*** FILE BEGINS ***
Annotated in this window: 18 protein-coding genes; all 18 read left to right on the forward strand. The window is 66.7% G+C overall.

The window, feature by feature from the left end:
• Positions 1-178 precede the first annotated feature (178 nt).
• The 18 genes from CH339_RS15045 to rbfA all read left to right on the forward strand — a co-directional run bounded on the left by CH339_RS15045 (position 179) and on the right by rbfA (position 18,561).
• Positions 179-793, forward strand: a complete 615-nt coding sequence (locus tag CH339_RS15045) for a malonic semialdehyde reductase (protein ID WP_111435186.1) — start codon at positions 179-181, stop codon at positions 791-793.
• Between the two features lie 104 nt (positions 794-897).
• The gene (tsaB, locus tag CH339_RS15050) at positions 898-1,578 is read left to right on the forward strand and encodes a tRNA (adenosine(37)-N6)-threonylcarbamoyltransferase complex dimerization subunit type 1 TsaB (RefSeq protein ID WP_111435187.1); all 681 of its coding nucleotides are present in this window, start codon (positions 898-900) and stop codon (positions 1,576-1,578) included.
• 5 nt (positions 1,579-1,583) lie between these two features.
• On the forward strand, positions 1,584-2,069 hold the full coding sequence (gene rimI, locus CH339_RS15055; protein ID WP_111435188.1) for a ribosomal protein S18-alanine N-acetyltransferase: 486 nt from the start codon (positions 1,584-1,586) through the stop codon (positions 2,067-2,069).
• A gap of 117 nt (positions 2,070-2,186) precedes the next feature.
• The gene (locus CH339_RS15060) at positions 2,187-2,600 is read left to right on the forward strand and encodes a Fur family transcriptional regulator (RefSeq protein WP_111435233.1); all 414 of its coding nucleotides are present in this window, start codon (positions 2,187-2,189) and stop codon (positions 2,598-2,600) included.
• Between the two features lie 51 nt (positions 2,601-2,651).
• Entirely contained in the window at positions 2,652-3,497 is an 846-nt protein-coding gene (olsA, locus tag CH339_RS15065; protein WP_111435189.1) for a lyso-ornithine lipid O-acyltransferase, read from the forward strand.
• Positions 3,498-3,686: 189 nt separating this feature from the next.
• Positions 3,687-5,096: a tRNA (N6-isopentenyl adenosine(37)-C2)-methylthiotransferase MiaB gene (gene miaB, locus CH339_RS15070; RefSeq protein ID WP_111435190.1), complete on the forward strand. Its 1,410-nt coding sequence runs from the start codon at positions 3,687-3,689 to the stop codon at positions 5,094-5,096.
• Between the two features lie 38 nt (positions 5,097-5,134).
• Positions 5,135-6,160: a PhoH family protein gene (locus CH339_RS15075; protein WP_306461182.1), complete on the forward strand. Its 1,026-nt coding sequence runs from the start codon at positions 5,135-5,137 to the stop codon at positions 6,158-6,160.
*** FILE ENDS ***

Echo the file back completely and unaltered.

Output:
Annotated in this window: 18 protein-coding genes; all 18 read left to right on the forward strand. The window is 66.7% G+C overall.

The window, feature by feature from the left end:
• Positions 1-178 precede the first annotated feature (178 nt).
• The 18 genes from CH339_RS15045 to rbfA all read left to right on the forward strand — a co-directional run bounded on the left by CH339_RS15045 (position 179) and on the right by rbfA (position 18,561).
• Positions 179-793, forward strand: a complete 615-nt coding sequence (locus tag CH339_RS15045) for a malonic semialdehyde reductase (protein ID WP_111435186.1) — start codon at positions 179-181, stop codon at positions 791-793.
• Between the two features lie 104 nt (positions 794-897).
• The gene (tsaB, locus tag CH339_RS15050) at positions 898-1,578 is read left to right on the forward strand and encodes a tRNA (adenosine(37)-N6)-threonylcarbamoyltransferase complex dimerization subunit type 1 TsaB (RefSeq protein ID WP_111435187.1); all 681 of its coding nucleotides are present in this window, start codon (positions 898-900) and stop codon (positions 1,576-1,578) included.
• 5 nt (positions 1,579-1,583) lie between these two features.
• On the forward strand, positions 1,584-2,069 hold the full coding sequence (gene rimI, locus CH339_RS15055; protein ID WP_111435188.1) for a ribosomal protein S18-alanine N-acetyltransferase: 486 nt from the start codon (positions 1,584-1,586) through the stop codon (positions 2,067-2,069).
• A gap of 117 nt (positions 2,070-2,186) precedes the next feature.
• The gene (locus CH339_RS15060) at positions 2,187-2,600 is read left to right on the forward strand and encodes a Fur family transcriptional regulator (RefSeq protein WP_111435233.1); all 414 of its coding nucleotides are present in this window, start codon (positions 2,187-2,189) and stop codon (positions 2,598-2,600) included.
• Between the two features lie 51 nt (positions 2,601-2,651).
• Entirely contained in the window at positions 2,652-3,497 is an 846-nt protein-coding gene (olsA, locus tag CH339_RS15065; protein WP_111435189.1) for a lyso-ornithine lipid O-acyltransferase, read from the forward strand.
• Positions 3,498-3,686: 189 nt separating this feature from the next.
• Positions 3,687-5,096: a tRNA (N6-isopentenyl adenosine(37)-C2)-methylthiotransferase MiaB gene (gene miaB, locus CH339_RS15070; RefSeq protein ID WP_111435190.1), complete on the forward strand. Its 1,410-nt coding sequence runs from the start codon at positions 3,687-3,689 to the stop codon at positions 5,094-5,096.
• Between the two features lie 38 nt (positions 5,097-5,134).
• Positions 5,135-6,160: a PhoH family protein gene (locus CH339_RS15075; protein WP_306461182.1), complete on the forward strand. Its 1,026-nt coding sequence runs from the start codon at positions 5,135-5,137 to the stop codon at positions 6,158-6,160.